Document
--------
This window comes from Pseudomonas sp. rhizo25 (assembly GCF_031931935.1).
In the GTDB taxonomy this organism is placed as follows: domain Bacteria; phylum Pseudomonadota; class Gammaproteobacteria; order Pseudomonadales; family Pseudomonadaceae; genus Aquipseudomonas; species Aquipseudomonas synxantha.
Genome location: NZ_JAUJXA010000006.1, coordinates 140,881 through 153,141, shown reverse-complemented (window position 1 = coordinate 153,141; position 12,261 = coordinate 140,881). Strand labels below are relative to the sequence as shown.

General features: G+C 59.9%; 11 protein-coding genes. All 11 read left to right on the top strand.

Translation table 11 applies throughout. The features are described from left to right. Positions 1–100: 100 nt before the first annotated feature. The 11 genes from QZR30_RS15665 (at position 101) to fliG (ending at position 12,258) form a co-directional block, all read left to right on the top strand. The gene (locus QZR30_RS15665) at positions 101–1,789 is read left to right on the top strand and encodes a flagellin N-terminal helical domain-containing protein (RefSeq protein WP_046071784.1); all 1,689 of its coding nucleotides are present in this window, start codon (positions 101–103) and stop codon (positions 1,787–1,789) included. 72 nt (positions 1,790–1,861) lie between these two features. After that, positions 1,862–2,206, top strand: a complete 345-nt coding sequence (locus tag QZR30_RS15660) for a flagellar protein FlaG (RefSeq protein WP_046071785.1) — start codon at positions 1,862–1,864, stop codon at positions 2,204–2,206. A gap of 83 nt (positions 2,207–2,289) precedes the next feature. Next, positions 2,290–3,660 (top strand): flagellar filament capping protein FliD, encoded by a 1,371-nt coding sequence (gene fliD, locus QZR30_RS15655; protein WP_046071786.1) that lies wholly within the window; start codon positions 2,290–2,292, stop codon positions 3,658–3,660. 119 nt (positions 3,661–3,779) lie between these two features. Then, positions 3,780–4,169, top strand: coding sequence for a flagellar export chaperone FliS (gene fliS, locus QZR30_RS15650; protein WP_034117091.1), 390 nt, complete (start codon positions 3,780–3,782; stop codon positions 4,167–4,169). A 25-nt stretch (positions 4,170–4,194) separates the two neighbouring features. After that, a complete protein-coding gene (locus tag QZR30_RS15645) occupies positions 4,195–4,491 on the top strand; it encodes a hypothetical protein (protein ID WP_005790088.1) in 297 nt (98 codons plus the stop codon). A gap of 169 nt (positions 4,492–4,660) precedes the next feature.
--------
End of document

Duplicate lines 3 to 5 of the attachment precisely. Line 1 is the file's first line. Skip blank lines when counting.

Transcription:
Genome location: NZ_JAUJXA010000006.1, coordinates 140,881 through 153,141, shown reverse-complemented (window position 1 = coordinate 153,141; position 12,261 = coordinate 140,881). Strand labels below are relative to the sequence as shown.

General features: G+C 59.9%; 11 protein-coding genes. All 11 read left to right on the top strand.

Translation table 11 applies throughout. The features are described from left to right. Positions 1–100: 100 nt before the first annotated feature. The 11 genes from QZR30_RS15665 (at position 101) to fliG (ending at position 12,258) form a co-directional block, all read left to right on the top strand. The gene (locus QZR30_RS15665) at positions 101–1,789 is read left to right on the top strand and encodes a flagellin N-terminal helical domain-containing protein (RefSeq protein WP_046071784.1); all 1,689 of its coding nucleotides are present in this window, start codon (positions 101–103) and stop codon (positions 1,787–1,789) included. 72 nt (positions 1,790–1,861) lie between these two features. After that, positions 1,862–2,206, top strand: a complete 345-nt coding sequence (locus tag QZR30_RS15660) for a flagellar protein FlaG (RefSeq protein WP_046071785.1) — start codon at positions 1,862–1,864, stop codon at positions 2,204–2,206. A gap of 83 nt (positions 2,207–2,289) precedes the next feature. Next, positions 2,290–3,660 (top strand): flagellar filament capping protein FliD, encoded by a 1,371-nt coding sequence (gene fliD, locus QZR30_RS15655; protein WP_046071786.1) that lies wholly within the window; start codon positions 2,290–2,292, stop codon positions 3,658–3,660. 119 nt (positions 3,661–3,779) lie between these two features. Then, positions 3,780–4,169, top strand: coding sequence for a flagellar export chaperone FliS (gene fliS, locus QZR30_RS15650; protein WP_034117091.1), 390 nt, complete (start codon positions 3,780–3,782; stop codon positions 4,167–4,169). A 25-nt stretch (positions 4,170–4,194) separates the two neighbouring features. After that, a complete protein-coding gene (locus tag QZR30_RS15645) occupies positions 4,195–4,491 on the top strand; it encodes a hypothetical protein (protein ID WP_005790088.1) in 297 nt (98 codons plus the stop codon). A gap of 169 nt (positions 4,492–4,660) precedes the next feature.